I went on a ‘gender quest’

I read the first two chapters of the Gender Quest Workbook—A guide for teens & young adults exploring gender identity. It was written by Rylan Testa, PhD, Deborah Coolhart, PhD and Jayme Peta, MA. They haven’t specifically named their gender identities, but judging from their appearance in their photos and the use of pronouns, Testa appears to be a trans man and Peta appears to be a woman who identifies as something other than a woman (I say that because pronouns are entirely avoided for her) and Coolhart appears to be a regular woman with no apparent transgender identity.

I have identified three different ways that The Gender Quest Workbook defines gender.

They explicitly define it on page 5:

“Gender is (1) how you express masculinity, femininity, or for most people, some mix of the two and (2) how your identity, or sense of self, relates to masculinity and femininity.”

I entirely agree with this definition. This is pretty much the same definition of gender that John Money wrote and since he coined the term, his definition can be considered the correct one. I will also add here that I agree with this concept—people do have a natural degree of masculinity or femininity as part of their personalities. Of course, if gender roles were abolished we would no longer describe people’s personalities as masculine or feminine. Personality traits would still exist but we wouldn’t refer to them in terms of these social constructs.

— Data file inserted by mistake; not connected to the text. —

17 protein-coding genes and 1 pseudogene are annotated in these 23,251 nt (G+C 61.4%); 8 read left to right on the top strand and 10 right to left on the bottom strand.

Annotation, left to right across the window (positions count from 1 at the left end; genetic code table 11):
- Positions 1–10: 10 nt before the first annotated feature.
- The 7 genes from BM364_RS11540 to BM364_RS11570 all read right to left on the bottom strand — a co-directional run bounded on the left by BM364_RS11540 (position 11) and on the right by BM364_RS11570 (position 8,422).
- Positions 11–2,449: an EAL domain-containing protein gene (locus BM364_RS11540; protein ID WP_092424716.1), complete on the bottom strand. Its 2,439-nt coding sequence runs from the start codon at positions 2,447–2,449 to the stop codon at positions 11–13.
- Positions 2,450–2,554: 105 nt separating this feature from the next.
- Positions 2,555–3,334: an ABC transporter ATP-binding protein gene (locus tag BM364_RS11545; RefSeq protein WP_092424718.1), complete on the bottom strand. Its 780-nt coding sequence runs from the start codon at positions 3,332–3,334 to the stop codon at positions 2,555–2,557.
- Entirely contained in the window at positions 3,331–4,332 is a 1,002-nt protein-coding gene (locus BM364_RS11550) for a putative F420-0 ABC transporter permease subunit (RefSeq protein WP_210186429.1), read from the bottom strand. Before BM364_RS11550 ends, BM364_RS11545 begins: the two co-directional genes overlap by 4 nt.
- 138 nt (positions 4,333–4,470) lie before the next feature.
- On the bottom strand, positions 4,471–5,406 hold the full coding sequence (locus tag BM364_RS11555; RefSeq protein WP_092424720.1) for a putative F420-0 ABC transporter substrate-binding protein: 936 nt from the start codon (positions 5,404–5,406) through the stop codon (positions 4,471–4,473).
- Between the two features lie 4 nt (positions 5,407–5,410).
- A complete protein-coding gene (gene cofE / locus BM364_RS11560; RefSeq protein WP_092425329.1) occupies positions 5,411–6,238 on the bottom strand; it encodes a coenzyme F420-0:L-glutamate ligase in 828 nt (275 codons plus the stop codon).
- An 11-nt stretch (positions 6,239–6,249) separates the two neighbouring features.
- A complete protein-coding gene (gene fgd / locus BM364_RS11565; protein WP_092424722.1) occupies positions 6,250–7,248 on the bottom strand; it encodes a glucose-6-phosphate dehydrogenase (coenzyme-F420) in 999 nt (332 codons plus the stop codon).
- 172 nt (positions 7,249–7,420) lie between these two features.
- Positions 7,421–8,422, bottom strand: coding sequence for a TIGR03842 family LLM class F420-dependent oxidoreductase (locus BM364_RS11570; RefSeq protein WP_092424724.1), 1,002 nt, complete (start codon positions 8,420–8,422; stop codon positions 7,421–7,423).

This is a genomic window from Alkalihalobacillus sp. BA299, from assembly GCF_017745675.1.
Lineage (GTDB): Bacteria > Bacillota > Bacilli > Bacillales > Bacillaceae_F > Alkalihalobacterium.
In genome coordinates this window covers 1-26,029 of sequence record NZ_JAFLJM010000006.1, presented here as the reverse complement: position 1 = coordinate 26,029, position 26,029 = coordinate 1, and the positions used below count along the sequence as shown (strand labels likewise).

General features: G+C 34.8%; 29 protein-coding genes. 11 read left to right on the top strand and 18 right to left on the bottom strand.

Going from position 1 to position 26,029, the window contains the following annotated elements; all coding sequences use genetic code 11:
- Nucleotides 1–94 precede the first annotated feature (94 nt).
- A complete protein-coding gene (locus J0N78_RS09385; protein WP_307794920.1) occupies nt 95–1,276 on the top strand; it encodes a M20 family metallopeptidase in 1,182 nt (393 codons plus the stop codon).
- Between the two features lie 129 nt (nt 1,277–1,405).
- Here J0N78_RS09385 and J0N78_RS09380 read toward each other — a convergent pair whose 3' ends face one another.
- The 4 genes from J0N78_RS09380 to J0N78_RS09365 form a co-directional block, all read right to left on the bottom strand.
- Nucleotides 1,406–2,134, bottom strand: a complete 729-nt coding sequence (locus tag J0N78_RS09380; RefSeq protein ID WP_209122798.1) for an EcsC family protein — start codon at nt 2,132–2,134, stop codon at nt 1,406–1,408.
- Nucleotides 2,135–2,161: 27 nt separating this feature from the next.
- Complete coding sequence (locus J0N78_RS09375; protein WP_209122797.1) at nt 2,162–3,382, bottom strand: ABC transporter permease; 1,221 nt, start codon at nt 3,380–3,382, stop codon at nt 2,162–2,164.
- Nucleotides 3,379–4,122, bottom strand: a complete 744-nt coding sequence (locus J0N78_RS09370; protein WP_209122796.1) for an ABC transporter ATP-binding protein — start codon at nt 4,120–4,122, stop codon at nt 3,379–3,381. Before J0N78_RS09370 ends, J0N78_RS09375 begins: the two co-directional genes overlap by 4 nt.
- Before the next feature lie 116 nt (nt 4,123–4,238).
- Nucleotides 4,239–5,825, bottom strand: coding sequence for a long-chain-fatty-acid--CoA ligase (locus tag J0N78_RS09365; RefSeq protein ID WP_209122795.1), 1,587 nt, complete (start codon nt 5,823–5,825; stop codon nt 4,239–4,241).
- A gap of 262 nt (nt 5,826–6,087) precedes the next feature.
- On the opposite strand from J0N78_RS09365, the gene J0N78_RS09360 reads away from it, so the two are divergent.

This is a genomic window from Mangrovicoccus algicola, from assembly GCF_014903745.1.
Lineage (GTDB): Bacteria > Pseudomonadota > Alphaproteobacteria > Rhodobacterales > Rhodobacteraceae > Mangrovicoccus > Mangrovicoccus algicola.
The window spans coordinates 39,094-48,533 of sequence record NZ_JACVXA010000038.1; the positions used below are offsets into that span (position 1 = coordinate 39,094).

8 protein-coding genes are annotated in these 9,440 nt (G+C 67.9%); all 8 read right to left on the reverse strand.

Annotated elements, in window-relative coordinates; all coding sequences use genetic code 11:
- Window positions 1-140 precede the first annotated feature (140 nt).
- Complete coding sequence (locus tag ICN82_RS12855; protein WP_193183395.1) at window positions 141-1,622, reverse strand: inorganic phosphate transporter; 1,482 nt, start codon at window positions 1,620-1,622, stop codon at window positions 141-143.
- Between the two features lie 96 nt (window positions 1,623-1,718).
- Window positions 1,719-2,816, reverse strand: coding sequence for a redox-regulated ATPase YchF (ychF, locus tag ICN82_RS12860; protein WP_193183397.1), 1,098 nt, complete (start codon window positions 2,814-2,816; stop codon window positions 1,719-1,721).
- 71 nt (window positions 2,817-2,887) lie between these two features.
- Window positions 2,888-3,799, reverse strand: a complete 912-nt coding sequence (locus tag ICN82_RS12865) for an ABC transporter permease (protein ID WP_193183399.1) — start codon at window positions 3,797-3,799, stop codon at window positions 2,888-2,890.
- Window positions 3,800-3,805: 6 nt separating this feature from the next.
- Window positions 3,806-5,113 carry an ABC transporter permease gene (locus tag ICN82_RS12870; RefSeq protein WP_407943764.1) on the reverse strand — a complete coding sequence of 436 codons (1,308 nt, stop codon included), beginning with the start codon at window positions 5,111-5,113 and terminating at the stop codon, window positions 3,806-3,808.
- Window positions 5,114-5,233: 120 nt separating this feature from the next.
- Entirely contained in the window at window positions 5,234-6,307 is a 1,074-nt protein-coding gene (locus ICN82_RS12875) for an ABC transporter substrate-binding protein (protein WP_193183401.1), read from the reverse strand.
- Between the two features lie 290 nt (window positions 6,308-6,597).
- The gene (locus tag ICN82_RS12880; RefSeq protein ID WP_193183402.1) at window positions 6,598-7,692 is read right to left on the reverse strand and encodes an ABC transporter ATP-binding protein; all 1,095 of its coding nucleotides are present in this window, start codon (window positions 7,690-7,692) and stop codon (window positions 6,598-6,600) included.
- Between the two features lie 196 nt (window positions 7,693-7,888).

Only a few sentences down, they define gender again, although I’m not sure if they were aware that they were defining it again.

“In our view, there are about as many different gender identities as there are people. The options are infinite.”

What they’ve done here is equated the word gender with personality. The thing that is unique to each individual and exists in infinite possibilities is personality.